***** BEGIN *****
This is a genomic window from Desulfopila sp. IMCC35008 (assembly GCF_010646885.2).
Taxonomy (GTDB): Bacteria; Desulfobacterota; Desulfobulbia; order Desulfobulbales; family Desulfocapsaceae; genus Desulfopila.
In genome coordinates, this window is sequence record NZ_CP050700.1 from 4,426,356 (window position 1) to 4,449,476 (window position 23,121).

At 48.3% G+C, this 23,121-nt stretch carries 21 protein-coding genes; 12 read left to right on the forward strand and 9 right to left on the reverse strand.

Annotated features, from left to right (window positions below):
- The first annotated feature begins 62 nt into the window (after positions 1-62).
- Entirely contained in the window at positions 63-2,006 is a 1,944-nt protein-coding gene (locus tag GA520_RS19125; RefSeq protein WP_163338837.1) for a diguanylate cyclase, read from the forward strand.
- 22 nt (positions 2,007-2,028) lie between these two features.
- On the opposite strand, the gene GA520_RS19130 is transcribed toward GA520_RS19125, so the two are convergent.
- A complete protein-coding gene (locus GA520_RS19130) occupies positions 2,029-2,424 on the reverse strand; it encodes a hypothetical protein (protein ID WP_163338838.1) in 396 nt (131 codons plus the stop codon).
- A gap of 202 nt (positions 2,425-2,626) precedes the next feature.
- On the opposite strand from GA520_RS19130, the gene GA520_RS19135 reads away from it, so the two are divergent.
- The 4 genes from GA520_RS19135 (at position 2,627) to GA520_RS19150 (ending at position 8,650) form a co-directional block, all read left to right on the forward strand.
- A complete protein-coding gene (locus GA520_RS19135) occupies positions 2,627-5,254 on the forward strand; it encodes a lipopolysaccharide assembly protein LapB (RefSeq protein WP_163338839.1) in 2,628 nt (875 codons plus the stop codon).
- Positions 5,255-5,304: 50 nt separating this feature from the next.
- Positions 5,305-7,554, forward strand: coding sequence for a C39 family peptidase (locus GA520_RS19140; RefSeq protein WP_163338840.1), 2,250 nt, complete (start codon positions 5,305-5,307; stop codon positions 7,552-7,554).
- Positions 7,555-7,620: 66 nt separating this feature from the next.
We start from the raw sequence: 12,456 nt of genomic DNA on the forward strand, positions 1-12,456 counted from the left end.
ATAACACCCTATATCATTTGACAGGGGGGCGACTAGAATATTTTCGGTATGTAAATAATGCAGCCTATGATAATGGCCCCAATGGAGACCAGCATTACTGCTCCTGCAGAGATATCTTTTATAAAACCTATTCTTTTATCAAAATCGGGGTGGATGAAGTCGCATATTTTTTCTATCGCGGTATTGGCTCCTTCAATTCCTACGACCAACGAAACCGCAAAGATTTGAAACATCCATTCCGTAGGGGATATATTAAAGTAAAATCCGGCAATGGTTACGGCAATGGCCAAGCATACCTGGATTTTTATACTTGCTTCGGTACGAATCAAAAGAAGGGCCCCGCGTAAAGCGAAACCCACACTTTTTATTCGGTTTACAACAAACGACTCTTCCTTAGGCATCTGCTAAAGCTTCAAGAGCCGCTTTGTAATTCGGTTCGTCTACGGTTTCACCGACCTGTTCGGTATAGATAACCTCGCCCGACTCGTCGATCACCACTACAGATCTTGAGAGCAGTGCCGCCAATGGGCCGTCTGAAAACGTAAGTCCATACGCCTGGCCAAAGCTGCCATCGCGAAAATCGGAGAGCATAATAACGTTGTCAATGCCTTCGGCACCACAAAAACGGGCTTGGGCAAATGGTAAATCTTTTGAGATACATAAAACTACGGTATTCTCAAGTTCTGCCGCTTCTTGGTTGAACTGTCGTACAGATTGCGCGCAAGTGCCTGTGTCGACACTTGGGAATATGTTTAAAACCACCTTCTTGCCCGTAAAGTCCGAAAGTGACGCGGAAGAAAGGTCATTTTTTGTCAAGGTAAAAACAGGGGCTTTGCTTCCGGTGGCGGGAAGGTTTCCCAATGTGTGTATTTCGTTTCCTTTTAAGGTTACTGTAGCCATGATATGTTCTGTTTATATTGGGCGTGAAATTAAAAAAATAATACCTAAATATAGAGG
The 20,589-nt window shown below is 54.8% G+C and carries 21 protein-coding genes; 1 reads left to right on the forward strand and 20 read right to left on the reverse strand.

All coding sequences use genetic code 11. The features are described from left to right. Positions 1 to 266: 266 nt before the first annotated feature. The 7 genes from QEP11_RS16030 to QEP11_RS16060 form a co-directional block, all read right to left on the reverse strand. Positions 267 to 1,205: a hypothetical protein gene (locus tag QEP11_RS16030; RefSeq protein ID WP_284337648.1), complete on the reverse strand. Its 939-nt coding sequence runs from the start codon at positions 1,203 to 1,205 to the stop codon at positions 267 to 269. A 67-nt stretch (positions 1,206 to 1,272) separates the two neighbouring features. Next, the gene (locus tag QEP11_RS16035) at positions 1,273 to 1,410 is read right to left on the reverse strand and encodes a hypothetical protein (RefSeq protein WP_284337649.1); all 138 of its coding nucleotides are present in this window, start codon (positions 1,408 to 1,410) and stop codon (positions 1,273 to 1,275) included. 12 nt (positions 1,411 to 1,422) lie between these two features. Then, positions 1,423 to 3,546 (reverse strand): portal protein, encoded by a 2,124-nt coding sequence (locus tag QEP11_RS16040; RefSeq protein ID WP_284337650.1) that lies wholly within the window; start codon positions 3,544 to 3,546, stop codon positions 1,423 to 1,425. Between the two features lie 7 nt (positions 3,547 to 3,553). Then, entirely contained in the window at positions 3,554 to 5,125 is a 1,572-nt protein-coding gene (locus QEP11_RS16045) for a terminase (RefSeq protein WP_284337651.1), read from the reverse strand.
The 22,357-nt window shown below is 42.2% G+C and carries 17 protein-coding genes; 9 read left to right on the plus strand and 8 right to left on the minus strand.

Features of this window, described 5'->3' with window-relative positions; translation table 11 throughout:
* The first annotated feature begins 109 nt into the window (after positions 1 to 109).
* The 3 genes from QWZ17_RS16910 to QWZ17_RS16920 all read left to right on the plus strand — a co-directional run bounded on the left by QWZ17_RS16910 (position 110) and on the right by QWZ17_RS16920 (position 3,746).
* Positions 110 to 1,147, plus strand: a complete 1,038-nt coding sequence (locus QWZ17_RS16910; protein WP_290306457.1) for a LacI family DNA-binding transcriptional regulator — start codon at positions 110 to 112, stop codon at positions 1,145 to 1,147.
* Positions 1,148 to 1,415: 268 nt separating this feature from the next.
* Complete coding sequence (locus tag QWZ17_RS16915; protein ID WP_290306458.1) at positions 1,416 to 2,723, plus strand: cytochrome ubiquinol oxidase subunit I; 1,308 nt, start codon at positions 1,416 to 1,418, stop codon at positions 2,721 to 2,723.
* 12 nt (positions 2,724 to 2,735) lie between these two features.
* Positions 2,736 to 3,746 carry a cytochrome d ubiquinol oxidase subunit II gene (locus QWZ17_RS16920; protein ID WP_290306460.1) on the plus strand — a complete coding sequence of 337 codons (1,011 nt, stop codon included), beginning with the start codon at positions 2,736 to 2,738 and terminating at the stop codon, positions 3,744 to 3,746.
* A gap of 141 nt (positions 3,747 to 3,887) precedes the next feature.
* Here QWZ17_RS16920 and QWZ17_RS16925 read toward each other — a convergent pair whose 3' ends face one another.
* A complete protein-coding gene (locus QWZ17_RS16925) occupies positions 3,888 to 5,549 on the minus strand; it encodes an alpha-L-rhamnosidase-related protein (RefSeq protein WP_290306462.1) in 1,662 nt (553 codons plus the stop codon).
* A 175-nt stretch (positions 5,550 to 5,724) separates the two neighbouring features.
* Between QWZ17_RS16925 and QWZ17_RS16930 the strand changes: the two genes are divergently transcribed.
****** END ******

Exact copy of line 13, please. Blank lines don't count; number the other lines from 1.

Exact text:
- The 4 genes from GA520_RS19135 (at position 2,627) to GA520_RS19150 (ending at position 8,650) form a co-directional block, all read left to right on the forward strand.